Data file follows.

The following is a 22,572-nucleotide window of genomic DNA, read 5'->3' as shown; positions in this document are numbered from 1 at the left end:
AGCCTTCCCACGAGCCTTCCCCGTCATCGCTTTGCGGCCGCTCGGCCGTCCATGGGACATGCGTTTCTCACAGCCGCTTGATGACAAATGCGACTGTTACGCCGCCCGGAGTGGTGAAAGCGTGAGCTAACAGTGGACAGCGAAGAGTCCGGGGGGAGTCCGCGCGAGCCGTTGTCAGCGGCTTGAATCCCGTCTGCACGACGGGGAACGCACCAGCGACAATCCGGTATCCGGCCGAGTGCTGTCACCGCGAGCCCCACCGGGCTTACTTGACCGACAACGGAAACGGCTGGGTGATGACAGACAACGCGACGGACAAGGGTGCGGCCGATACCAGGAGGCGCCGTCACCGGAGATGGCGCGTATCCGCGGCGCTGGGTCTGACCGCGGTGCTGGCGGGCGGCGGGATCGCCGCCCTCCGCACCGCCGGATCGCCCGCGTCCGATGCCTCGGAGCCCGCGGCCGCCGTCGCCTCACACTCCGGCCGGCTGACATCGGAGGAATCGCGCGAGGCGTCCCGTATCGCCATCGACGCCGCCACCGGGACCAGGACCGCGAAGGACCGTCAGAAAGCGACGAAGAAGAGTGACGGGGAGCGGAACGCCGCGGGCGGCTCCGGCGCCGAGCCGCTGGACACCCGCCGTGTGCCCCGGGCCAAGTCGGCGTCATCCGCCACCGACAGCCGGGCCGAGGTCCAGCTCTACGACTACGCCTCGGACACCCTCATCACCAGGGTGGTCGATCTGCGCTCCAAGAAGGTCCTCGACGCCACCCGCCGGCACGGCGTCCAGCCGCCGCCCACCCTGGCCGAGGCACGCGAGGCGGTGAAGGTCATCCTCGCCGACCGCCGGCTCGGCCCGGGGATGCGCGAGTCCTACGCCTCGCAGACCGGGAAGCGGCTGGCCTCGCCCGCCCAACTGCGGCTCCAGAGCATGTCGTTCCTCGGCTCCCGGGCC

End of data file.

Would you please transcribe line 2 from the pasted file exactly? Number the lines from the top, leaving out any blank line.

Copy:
AGCCTTCCCACGAGCCTTCCCCGTCATCGCTTTGCGGCCGCTCGGCCGTCCATGGGACATGCGTTTCTCACAGCCGCTTGATGACAAATGCGACTGTTACGCCGCCCGGAGTGGTGAAAGCGTGAGCTAACAGTGGACAGCGAAGAGTCCGGGGGGAGTCCGCGCGAGCCGTTGTCAGCGGCTTGAATCCCGTCTGCACGACGGGGAACGCACCAGCGACAATCCGGTATCCGGCCGAGTGCTGTCACCGCGAGCCCCACCGGGCTTACTTGACCGACAACGGAAACGGCTGGGTGATGACAGACAACGCGACGGACAAGGGTGCGGCCGATACCAGGAGGCGCCGTCACCGGAGATGGCGCGTATCCGCGGCGCTGGGTCTGACCGCGGTGCTGGCGGGCGGCGGGATCGCCGCCCTCCGCACCGCCGGATCGCCCGCGTCCGATGCCTCGGAGCCCGCGGCCGCCGTCGCCTCACACTCCGGCCGGCTGACATCGGAGGAATCGCGCGAGGCGTCCCGTATCGCCATCGACGCCGCCACCGGGACCAGGACCGCGAAGGACCGTCAGAAAGCGACGAAGAAGAGTGACGGGGAGCGGAACGCCGCGGGCGGCTCCGGCGCCGAGCCGCTGGACACCCGCCGTGTGCCCCGGGCCAAGTCGGCGTCATCCGCCACCGACAGCCGGGCCGAGGTCCAGCTCTACGACTACGCCTCGGACACCCTCATCACCAGGGTGGTCGATCTGCGCTCCAAGAAGGTCCTCGACGCCACCCGCCGGCACGGCGTCCAGCCGCCGCCCACCCTGGCCGAGGCACGCGAGGCGGTGAAGGTCATCCTCGCCGACCGCCGGCTCGGCCCGGGGATGCGCGAGTCCTACGCCTCGCAGACCGGGAAGCGGCTGGCCTCGCCCGCCCAACTGCGGCTCCAGAGCATGTCGTTCCTCGGCTCCCGGGCC